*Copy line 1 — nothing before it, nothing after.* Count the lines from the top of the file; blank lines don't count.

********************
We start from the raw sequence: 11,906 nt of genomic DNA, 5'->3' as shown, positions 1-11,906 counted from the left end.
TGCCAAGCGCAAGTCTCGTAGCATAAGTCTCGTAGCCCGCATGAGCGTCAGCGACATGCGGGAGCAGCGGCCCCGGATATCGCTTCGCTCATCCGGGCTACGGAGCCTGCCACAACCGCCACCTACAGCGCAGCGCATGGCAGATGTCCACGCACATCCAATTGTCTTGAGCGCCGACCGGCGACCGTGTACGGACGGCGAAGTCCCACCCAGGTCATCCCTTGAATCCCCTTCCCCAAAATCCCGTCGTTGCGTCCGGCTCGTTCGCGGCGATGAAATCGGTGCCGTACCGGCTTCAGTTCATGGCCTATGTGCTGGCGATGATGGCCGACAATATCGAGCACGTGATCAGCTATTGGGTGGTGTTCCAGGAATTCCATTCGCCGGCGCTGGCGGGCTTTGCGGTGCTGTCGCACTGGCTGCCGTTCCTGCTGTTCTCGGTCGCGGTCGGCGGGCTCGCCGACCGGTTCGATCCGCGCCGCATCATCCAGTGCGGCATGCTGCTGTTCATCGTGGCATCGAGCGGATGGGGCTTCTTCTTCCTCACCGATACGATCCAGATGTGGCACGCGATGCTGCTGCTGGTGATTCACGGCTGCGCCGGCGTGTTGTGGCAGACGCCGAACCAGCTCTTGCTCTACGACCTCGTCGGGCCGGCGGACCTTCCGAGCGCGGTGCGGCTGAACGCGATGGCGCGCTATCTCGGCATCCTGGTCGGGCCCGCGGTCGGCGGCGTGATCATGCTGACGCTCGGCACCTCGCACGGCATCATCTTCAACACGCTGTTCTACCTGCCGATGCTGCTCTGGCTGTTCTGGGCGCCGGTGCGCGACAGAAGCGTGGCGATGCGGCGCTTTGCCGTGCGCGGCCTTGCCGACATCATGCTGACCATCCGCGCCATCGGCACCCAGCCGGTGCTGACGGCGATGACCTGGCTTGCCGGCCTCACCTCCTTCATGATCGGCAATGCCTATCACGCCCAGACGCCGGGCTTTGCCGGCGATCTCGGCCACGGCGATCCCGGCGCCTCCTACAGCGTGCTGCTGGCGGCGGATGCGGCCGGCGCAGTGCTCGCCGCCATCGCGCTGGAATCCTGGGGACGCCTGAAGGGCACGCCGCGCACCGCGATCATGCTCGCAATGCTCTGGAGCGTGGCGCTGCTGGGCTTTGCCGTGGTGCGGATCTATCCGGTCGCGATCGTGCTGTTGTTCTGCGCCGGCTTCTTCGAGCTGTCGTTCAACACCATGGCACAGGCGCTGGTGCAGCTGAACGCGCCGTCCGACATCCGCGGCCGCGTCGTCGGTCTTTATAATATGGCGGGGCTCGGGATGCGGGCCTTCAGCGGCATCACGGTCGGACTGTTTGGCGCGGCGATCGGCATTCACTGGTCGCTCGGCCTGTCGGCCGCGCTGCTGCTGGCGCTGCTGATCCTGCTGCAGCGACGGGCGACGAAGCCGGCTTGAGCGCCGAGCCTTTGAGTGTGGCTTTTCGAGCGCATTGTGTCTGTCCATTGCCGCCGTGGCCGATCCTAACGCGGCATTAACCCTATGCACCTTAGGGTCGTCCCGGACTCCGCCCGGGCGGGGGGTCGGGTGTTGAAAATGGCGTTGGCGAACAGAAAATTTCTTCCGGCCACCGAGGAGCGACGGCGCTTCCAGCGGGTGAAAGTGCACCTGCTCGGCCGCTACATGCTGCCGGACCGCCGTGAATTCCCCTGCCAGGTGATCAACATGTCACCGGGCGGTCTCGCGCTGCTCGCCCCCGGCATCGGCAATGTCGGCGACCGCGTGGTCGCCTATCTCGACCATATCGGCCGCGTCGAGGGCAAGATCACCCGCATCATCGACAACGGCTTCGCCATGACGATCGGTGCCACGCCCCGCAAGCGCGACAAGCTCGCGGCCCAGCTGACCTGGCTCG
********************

We start from the raw sequence: 11,906 nt of genomic DNA, 5'->3' as shown, positions 1-11,906 counted from the left end.